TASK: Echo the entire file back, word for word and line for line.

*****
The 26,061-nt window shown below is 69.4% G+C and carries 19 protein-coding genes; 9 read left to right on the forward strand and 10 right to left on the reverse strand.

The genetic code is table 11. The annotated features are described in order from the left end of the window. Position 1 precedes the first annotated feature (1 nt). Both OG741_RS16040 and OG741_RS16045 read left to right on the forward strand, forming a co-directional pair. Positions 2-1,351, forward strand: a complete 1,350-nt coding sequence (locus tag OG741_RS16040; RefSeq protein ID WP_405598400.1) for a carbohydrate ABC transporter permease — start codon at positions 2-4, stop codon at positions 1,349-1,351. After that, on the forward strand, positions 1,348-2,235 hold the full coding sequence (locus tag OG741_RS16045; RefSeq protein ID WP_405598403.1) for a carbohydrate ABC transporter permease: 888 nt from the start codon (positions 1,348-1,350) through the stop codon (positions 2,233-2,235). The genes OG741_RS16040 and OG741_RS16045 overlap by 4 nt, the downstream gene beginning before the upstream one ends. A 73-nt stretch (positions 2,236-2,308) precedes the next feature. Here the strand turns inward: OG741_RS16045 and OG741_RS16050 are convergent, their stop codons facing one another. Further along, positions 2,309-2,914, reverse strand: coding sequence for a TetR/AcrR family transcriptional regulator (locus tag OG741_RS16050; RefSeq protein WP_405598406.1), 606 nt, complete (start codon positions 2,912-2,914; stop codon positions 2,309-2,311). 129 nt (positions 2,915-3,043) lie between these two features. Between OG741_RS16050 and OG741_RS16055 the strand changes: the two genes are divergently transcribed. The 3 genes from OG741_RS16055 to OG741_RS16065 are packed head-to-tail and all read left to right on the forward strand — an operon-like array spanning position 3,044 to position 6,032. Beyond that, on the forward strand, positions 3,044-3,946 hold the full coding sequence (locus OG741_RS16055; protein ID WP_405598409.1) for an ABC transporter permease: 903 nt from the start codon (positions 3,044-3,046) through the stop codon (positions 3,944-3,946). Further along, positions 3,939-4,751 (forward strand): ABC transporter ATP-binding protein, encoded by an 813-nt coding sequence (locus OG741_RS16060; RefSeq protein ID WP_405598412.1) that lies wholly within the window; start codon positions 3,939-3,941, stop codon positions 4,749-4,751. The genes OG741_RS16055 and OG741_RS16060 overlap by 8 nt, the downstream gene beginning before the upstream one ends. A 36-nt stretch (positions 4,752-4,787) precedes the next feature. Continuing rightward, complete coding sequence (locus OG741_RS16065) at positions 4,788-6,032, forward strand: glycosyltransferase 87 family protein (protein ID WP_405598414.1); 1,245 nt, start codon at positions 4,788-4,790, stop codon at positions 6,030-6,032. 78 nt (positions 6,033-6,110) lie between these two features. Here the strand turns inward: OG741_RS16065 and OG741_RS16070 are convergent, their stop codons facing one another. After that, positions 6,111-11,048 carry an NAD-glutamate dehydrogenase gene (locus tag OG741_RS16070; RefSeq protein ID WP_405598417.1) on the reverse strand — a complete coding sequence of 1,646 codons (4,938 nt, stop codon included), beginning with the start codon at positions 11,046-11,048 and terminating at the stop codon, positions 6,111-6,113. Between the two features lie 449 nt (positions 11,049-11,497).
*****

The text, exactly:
The 26,061-nt window shown below is 69.4% G+C and carries 19 protein-coding genes; 9 read left to right on the forward strand and 10 right to left on the reverse strand.

The genetic code is table 11. The annotated features are described in order from the left end of the window. Position 1 precedes the first annotated feature (1 nt). Both OG741_RS16040 and OG741_RS16045 read left to right on the forward strand, forming a co-directional pair. Positions 2-1,351, forward strand: a complete 1,350-nt coding sequence (locus tag OG741_RS16040; RefSeq protein ID WP_405598400.1) for a carbohydrate ABC transporter permease — start codon at positions 2-4, stop codon at positions 1,349-1,351. After that, on the forward strand, positions 1,348-2,235 hold the full coding sequence (locus tag OG741_RS16045; RefSeq protein ID WP_405598403.1) for a carbohydrate ABC transporter permease: 888 nt from the start codon (positions 1,348-1,350) through the stop codon (positions 2,233-2,235). The genes OG741_RS16040 and OG741_RS16045 overlap by 4 nt, the downstream gene beginning before the upstream one ends. A 73-nt stretch (positions 2,236-2,308) precedes the next feature. Here the strand turns inward: OG741_RS16045 and OG741_RS16050 are convergent, their stop codons facing one another. Further along, positions 2,309-2,914, reverse strand: coding sequence for a TetR/AcrR family transcriptional regulator (locus tag OG741_RS16050; RefSeq protein WP_405598406.1), 606 nt, complete (start codon positions 2,912-2,914; stop codon positions 2,309-2,311). 129 nt (positions 2,915-3,043) lie between these two features. Between OG741_RS16050 and OG741_RS16055 the strand changes: the two genes are divergently transcribed. The 3 genes from OG741_RS16055 to OG741_RS16065 are packed head-to-tail and all read left to right on the forward strand — an operon-like array spanning position 3,044 to position 6,032. Beyond that, on the forward strand, positions 3,044-3,946 hold the full coding sequence (locus OG741_RS16055; protein ID WP_405598409.1) for an ABC transporter permease: 903 nt from the start codon (positions 3,044-3,046) through the stop codon (positions 3,944-3,946). Further along, positions 3,939-4,751 (forward strand): ABC transporter ATP-binding protein, encoded by an 813-nt coding sequence (locus OG741_RS16060; RefSeq protein ID WP_405598412.1) that lies wholly within the window; start codon positions 3,939-3,941, stop codon positions 4,749-4,751. The genes OG741_RS16055 and OG741_RS16060 overlap by 8 nt, the downstream gene beginning before the upstream one ends. A 36-nt stretch (positions 4,752-4,787) precedes the next feature. Continuing rightward, complete coding sequence (locus OG741_RS16065) at positions 4,788-6,032, forward strand: glycosyltransferase 87 family protein (protein ID WP_405598414.1); 1,245 nt, start codon at positions 4,788-4,790, stop codon at positions 6,030-6,032. 78 nt (positions 6,033-6,110) lie between these two features. Here the strand turns inward: OG741_RS16065 and OG741_RS16070 are convergent, their stop codons facing one another. After that, positions 6,111-11,048 carry an NAD-glutamate dehydrogenase gene (locus tag OG741_RS16070; RefSeq protein ID WP_405598417.1) on the reverse strand — a complete coding sequence of 1,646 codons (4,938 nt, stop codon included), beginning with the start codon at positions 11,046-11,048 and terminating at the stop codon, positions 6,111-6,113. Between the two features lie 449 nt (positions 11,049-11,497).